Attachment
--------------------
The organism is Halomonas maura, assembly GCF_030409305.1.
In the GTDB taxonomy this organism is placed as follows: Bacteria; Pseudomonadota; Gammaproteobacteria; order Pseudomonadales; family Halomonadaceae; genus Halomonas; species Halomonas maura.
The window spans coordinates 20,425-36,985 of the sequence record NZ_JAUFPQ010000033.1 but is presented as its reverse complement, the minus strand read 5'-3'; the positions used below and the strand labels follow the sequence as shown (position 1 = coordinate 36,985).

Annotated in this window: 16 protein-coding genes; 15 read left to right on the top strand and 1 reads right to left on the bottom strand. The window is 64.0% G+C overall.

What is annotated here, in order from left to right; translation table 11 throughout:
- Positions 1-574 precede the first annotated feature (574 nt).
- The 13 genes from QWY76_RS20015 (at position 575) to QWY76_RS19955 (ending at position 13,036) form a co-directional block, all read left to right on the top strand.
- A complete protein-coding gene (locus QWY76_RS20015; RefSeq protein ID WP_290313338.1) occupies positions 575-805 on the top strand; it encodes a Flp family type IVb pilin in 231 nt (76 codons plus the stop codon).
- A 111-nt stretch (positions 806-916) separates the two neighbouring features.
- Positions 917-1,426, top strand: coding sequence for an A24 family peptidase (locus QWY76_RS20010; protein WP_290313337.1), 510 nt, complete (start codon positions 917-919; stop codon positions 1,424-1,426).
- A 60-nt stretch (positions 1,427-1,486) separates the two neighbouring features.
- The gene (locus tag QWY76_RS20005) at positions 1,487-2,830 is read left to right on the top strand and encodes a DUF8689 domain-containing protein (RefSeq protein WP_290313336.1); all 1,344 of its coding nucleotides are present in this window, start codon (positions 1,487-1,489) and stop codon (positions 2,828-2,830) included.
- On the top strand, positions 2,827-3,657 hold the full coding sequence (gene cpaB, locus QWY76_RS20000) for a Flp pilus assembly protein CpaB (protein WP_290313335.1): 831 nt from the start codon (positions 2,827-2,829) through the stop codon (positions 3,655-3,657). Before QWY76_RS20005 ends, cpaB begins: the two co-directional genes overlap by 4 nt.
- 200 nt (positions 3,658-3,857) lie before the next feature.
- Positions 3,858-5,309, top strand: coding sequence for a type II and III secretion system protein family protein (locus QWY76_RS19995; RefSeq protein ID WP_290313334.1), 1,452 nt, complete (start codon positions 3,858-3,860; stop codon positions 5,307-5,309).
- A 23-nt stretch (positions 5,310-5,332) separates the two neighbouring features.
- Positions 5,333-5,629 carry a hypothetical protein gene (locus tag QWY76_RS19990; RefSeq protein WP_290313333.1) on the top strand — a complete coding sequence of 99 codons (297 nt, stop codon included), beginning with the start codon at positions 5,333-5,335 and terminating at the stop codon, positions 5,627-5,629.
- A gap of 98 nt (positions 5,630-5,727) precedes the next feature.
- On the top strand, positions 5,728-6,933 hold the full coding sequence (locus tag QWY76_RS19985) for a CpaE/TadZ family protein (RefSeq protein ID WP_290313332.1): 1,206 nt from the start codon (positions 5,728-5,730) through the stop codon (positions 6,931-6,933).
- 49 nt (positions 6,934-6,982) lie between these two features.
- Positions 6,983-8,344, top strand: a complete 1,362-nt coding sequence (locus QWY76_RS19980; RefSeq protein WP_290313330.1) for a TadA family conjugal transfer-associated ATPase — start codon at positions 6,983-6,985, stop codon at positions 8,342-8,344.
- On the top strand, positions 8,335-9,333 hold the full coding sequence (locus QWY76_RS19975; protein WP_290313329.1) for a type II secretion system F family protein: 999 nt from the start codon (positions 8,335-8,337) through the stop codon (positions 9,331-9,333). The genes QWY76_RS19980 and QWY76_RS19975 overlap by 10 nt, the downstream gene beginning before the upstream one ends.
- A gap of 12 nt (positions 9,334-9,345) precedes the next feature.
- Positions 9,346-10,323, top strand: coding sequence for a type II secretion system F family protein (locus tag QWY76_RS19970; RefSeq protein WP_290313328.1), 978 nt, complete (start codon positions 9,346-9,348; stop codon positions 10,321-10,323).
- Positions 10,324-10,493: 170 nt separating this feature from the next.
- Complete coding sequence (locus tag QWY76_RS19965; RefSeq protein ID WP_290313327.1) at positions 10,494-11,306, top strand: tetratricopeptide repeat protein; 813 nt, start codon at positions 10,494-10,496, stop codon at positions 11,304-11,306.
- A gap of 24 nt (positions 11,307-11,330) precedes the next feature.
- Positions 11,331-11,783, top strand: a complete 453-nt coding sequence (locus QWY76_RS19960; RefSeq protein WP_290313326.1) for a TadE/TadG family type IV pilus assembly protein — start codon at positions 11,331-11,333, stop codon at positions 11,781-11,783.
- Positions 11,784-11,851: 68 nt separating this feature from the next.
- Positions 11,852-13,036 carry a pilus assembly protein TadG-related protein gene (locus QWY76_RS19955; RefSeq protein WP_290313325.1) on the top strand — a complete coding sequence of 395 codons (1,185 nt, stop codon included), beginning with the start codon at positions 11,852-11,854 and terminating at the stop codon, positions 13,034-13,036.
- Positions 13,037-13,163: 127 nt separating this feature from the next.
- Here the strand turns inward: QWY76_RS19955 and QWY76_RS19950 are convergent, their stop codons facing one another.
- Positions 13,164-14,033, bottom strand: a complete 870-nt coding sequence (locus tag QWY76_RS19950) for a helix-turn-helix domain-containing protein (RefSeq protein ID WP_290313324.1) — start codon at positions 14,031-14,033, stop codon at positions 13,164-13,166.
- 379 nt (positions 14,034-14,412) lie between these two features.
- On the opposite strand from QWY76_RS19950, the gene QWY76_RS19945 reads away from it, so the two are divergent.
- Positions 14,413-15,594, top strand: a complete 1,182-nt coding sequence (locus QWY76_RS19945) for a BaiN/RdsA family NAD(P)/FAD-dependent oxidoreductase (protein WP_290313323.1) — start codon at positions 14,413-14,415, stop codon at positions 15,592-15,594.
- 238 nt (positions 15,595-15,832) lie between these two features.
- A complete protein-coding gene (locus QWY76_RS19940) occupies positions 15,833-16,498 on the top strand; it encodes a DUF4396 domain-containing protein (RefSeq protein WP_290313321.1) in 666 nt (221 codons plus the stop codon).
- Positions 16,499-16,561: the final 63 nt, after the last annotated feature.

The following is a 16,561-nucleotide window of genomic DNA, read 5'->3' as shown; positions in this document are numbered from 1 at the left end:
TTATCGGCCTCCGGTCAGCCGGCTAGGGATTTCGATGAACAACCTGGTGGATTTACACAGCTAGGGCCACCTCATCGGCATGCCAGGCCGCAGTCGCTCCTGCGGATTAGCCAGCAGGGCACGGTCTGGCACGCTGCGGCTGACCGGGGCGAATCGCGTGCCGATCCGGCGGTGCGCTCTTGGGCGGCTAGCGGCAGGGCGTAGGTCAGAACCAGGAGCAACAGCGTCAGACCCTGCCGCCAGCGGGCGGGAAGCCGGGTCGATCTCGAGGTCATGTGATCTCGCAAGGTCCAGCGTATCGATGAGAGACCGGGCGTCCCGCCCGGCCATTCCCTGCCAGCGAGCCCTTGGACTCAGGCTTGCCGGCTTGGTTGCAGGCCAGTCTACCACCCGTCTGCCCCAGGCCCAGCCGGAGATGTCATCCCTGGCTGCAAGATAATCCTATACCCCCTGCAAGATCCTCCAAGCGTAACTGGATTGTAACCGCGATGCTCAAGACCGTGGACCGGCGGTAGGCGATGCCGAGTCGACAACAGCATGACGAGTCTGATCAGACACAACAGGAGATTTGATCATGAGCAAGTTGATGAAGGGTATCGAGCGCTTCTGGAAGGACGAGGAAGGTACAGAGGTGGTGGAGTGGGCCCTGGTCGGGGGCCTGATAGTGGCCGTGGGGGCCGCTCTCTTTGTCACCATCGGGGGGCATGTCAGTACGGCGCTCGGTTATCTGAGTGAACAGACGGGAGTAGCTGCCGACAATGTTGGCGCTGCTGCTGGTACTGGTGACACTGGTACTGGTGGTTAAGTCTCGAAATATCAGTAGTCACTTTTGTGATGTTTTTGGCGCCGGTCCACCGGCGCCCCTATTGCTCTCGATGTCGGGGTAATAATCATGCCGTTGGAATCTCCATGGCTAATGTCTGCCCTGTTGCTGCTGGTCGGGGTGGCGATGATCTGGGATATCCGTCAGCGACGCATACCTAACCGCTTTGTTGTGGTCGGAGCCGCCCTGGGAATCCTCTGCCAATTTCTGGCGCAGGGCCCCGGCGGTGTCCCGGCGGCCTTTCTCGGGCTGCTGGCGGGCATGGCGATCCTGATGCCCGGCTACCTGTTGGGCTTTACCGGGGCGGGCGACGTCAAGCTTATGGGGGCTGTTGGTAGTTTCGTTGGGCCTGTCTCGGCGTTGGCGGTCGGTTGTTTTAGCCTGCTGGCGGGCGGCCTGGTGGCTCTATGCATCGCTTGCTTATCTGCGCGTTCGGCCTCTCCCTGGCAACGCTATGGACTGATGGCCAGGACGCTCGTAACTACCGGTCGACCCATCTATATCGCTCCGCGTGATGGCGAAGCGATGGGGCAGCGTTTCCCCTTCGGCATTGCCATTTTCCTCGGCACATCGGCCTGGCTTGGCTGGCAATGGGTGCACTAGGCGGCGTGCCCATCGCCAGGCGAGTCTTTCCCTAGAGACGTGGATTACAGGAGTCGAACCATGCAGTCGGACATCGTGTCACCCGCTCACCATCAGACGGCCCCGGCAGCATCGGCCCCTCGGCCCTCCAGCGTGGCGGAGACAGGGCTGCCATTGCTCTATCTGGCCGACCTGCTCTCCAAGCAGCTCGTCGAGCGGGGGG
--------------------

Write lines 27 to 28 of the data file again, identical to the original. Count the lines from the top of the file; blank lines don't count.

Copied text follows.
- A gap of 24 nt (positions 11,307-11,330) precedes the next feature.
- Positions 11,331-11,783, top strand: a complete 453-nt coding sequence (locus QWY76_RS19960; RefSeq protein WP_290313326.1) for a TadE/TadG family type IV pilus assembly protein — start codon at positions 11,331-11,333, stop codon at positions 11,781-11,783.